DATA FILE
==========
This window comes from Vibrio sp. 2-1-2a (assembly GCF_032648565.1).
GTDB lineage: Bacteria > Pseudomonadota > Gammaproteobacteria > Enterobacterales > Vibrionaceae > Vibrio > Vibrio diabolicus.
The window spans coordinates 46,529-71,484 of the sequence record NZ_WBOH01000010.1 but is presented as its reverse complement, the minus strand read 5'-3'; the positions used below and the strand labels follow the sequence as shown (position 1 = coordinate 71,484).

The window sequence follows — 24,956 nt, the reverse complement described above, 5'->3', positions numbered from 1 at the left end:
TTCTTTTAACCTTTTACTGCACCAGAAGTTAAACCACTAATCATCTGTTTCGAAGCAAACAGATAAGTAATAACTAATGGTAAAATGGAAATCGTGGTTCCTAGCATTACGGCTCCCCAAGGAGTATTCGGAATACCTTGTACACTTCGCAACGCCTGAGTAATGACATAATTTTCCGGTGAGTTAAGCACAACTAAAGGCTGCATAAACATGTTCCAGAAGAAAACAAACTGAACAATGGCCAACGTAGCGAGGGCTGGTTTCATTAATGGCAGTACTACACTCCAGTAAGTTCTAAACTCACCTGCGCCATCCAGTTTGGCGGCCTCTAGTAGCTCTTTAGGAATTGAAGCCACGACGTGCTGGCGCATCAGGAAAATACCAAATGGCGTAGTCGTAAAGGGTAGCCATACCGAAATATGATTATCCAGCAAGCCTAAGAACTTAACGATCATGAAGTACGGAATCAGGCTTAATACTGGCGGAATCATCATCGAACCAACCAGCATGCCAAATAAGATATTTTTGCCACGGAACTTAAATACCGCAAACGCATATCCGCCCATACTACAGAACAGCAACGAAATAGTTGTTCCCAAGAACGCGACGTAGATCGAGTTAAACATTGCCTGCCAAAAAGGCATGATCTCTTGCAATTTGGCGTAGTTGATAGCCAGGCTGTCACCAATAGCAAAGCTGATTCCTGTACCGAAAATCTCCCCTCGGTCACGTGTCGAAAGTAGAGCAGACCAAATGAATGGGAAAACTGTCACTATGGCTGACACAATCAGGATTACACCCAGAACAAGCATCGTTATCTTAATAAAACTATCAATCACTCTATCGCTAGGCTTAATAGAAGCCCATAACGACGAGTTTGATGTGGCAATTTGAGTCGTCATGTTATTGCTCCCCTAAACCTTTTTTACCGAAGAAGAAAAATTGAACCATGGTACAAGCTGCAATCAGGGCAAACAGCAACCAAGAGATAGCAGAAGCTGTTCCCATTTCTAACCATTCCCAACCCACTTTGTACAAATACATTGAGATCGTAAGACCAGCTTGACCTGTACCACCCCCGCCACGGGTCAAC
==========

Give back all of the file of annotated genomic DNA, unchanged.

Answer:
This window comes from Vibrio sp. 2-1-2a (assembly GCF_032648565.1).
GTDB lineage: Bacteria > Pseudomonadota > Gammaproteobacteria > Enterobacterales > Vibrionaceae > Vibrio > Vibrio diabolicus.
The window spans coordinates 46,529-71,484 of the sequence record NZ_WBOH01000010.1 but is presented as its reverse complement, the minus strand read 5'-3'; the positions used below and the strand labels follow the sequence as shown (position 1 = coordinate 71,484).

The window sequence follows — 24,956 nt, the reverse complement described above, 5'->3', positions numbered from 1 at the left end:
TTCTTTTAACCTTTTACTGCACCAGAAGTTAAACCACTAATCATCTGTTTCGAAGCAAACAGATAAGTAATAACTAATGGTAAAATGGAAATCGTGGTTCCTAGCATTACGGCTCCCCAAGGAGTATTCGGAATACCTTGTACACTTCGCAACGCCTGAGTAATGACATAATTTTCCGGTGAGTTAAGCACAACTAAAGGCTGCATAAACATGTTCCAGAAGAAAACAAACTGAACAATGGCCAACGTAGCGAGGGCTGGTTTCATTAATGGCAGTACTACACTCCAGTAAGTTCTAAACTCACCTGCGCCATCCAGTTTGGCGGCCTCTAGTAGCTCTTTAGGAATTGAAGCCACGACGTGCTGGCGCATCAGGAAAATACCAAATGGCGTAGTCGTAAAGGGTAGCCATACCGAAATATGATTATCCAGCAAGCCTAAGAACTTAACGATCATGAAGTACGGAATCAGGCTTAATACTGGCGGAATCATCATCGAACCAACCAGCATGCCAAATAAGATATTTTTGCCACGGAACTTAAATACCGCAAACGCATATCCGCCCATACTACAGAACAGCAACGAAATAGTTGTTCCCAAGAACGCGACGTAGATCGAGTTAAACATTGCCTGCCAAAAAGGCATGATCTCTTGCAATTTGGCGTAGTTGATAGCCAGGCTGTCACCAATAGCAAAGCTGATTCCTGTACCGAAAATCTCCCCTCGGTCACGTGTCGAAAGTAGAGCAGACCAAATGAATGGGAAAACTGTCACTATGGCTGACACAATCAGGATTACACCCAGAACAAGCATCGTTATCTTAATAAAACTATCAATCACTCTATCGCTAGGCTTAATAGAAGCCCATAACGACGAGTTTGATGTGGCAATTTGAGTCGTCATGTTATTGCTCCCCTAAACCTTTTTTACCGAAGAAGAAAAATTGAACCATGGTACAAGCTGCAATCAGGGCAAACAGCAACCAAGAGATAGCAGAAGCTGTTCCCATTTCTAACCATTCCCAACCCACTTTGTACAAATACATTGAGATCGTAAGACCAGCTTGACCTGTACCACCCCCGCCACGGGTCAAC